So when the two of us were walking to post-workshop drinks, a few paces back from our other classmates, I asked, “What percentage of your piece actually happened in real life?”
“I don’t know,” she said, bewildered. “I’m sure there’s some stuff, but I’d have to look back through it. I studied abroad, but in Ireland, not Paris. I don’t think I know anyone who’s committed suicide.”
I played it off — I’m just so curious about your process — but I was embarrassed. I didn’t want to ask her about how she used the fragmented nature of trauma to structure her story. I wanted to know whether she’d fucked a depressed man while studying abroad.
I’d interpreted her talent as outsourced from personal experience, maybe even a fluke. I wanted the story to be something that happened to her, rather than something she made.
I wanted the story to be something that happened to her, rather than something she made.
But the gender question still stands: Would I have assumed her story was autobiographical if she was a man? Do we make the same kind of assumptions about white men, too — but maybe we assume they’re aging professors preying on undergrads?
I’ve tried to think of examples of white male authors who draw brazenly upon their lives without getting asked if the story “really happened.” Ben Lerner and Jonathan Safran Foer have both named characters after themselves and, scouring Google, it’s hard to find more than the occasional question about autobiography in their work. While it’s impossible to talk about autobiographical fiction without mentioning Karl Ove Knausgaard, I’d argue that we care about whether his work “really happened” because there are lawsuits from his ex-wife probing into that very issue. Perhaps the conversation between me and my classmate would’ve gone differently if she was a man — but like most examples of bias, we can’t play out the two scenarios to pinpoint exactly what would change.
Still, talking about books with my MFA classmates three times a week, I’m stuck on all the instances in which we’ve wondered out loud if a marginalized writer’s fiction is just nonfiction in disguise. One semester, we debated whether a novelist’s husband had cheated on her, just like the protagonist’s had in her book. In a class on marginalized authors, we all were required to do presentations on the authors’ biographies, which, while well-intentioned, inevitably devolved into speculation about what aspects of their life they “stole” for their writing.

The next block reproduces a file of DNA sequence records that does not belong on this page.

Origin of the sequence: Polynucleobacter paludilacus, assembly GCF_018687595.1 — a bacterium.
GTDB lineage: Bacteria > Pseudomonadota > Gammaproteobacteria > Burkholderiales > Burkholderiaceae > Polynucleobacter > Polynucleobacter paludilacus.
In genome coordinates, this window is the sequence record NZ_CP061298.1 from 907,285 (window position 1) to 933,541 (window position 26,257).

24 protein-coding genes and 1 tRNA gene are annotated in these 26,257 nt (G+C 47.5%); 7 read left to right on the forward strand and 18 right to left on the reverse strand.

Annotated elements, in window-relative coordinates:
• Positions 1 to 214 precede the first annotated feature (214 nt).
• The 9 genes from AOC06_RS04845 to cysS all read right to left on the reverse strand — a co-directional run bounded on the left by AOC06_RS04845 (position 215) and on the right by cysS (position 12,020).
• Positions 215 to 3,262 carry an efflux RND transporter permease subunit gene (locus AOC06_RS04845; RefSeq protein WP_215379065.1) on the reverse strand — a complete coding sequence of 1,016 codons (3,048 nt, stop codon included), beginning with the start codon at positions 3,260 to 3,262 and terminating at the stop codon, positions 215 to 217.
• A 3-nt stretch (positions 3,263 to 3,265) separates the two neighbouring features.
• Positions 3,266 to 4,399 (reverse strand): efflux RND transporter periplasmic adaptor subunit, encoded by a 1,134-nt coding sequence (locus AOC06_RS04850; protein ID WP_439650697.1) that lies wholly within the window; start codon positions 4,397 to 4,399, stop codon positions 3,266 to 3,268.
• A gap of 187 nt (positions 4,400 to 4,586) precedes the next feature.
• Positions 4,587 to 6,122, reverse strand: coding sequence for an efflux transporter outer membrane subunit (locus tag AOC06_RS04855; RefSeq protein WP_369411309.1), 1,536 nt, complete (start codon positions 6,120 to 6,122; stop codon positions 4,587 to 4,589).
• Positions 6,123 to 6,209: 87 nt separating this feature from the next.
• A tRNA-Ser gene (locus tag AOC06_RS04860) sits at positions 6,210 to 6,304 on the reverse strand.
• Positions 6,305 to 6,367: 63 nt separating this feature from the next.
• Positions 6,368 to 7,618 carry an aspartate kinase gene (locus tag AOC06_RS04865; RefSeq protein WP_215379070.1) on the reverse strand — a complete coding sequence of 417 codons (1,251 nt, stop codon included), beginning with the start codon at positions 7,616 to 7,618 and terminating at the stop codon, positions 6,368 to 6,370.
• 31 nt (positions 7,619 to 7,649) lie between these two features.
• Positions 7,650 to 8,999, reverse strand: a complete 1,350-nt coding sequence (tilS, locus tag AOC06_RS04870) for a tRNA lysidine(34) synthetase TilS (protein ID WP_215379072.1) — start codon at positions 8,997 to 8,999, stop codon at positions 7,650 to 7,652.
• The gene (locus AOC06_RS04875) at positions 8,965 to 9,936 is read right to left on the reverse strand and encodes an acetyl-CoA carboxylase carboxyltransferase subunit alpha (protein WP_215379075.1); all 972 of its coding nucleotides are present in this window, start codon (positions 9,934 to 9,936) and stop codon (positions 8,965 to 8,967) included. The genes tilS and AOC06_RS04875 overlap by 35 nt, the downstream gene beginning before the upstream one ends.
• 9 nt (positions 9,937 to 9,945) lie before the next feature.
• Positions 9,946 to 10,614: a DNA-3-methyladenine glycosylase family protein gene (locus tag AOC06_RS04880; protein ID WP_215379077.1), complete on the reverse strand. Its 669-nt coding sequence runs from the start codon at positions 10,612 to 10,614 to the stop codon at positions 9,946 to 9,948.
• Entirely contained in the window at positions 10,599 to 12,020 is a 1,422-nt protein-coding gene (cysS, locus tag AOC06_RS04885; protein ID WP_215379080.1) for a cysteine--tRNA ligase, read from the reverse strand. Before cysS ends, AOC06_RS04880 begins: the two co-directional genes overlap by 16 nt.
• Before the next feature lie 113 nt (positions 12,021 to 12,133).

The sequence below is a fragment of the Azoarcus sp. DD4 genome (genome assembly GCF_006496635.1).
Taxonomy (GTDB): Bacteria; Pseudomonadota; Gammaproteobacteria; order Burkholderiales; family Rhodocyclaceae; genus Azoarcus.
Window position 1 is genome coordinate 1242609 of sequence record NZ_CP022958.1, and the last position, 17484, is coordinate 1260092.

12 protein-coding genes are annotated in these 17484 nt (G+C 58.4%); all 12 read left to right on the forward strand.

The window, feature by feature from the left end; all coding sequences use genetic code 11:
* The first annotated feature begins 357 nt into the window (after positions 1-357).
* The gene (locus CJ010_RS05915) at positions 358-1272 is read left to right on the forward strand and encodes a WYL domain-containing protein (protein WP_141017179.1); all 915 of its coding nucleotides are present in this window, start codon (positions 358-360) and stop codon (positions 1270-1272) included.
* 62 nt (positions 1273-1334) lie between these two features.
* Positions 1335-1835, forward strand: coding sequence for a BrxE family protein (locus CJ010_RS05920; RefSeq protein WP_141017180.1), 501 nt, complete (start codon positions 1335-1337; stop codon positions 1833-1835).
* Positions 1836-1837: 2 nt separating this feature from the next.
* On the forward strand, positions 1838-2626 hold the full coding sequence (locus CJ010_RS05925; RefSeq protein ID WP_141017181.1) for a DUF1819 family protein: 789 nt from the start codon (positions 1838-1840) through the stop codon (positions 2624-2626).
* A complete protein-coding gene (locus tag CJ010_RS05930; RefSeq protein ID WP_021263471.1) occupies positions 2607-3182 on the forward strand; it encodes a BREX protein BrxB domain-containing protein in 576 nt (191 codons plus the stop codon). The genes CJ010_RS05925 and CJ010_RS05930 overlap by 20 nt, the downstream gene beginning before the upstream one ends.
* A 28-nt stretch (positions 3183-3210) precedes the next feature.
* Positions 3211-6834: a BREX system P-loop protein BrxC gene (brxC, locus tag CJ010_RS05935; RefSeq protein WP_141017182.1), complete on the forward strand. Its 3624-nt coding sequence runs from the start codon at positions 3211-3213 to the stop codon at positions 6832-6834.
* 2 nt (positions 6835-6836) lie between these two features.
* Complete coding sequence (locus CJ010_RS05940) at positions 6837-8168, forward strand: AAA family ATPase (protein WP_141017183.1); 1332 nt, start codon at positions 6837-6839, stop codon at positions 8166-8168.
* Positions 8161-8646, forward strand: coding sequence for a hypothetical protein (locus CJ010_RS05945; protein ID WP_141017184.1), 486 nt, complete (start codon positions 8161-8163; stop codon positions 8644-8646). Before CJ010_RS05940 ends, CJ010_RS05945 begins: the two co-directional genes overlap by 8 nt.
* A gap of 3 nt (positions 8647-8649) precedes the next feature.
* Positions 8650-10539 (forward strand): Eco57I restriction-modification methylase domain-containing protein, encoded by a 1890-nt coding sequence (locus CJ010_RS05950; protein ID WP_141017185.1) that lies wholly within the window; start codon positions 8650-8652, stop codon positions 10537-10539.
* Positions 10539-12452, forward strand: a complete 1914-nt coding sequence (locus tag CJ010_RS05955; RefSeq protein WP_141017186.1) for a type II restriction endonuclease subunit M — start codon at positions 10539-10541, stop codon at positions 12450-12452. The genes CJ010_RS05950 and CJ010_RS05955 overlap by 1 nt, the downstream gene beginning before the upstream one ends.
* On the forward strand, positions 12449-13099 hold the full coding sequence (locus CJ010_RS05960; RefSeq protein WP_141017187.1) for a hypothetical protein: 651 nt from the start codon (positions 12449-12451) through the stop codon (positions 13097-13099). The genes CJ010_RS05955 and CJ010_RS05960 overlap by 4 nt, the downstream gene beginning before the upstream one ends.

My understanding of the way we perceive autofiction cracked open while reading a novel for a course, where the (male) protagonist doesn’t consider a female cartoonist’s work to be “respectable” literature — her cartoons are autobiographical and don’t engage with the high-minded philosophical concepts that his own writing tackles. Our professor accepted the protagonist’s view of the female cartoonist, referring to her a “bad writer,” but I thought we were supposed to interpret the protagonist’s dismissal of her as misogyny. Art doesn’t have to engage with philosophical texts in order to be meaningful and well-crafted, and judging art by whether it engages with this canon ignores who wrote it. The Western dynasty of Great Books are largely written by white men, and depict frameworks for the white male experience, dialogues that excellent white male authors have built on for hundreds of years.
But marginalized writers don’t have the same widespread canon to engage with — not because marginalized artists didn’t exist, but because their work hasn’t been preserved, distributed, and heralded (by the white men in positions of power) the same way as the work of someone like Hemingway or Hegel. Instead of assuming that a writer isn’t intelligent enough to look beyond the biographical to “higher concepts,” we should think about how their absence from the canon has tasked them with creating and cementing the concepts that apply to their own experience.
Marginalized writers don’t have the same widespread canon to engage with — not because marginalized artists didn’t exist, but because their work hasn’t been preserved, distributed, and heralded.
By discussing their fiction first and foremost as autobiography — regardless of whether it’s inspired by their experience — we dismiss the frameworks they’re creating as “an anecdote” or “something that happened to them that one time,” instead of engaging with their ideas. When we look beyond the anecdote, in the best autobiographical writing, we can often see something widespread — something that can maybe only be known by certain groups of people, something that hasn’t been articulated yet in the cultural consciousness. For example, Imogen Binnie says that the protagonist in her novel Nevada sprung from writing about her personal experience as a trans woman. Because of Binnie’s sharp, lived insights, the novel is heralded in the trans community and beyond for illuminating the ways that years of gender dysphoria can impact someone’s life — a subject with increasing cultural relevance where coverage in the literary canon is sparse, at best.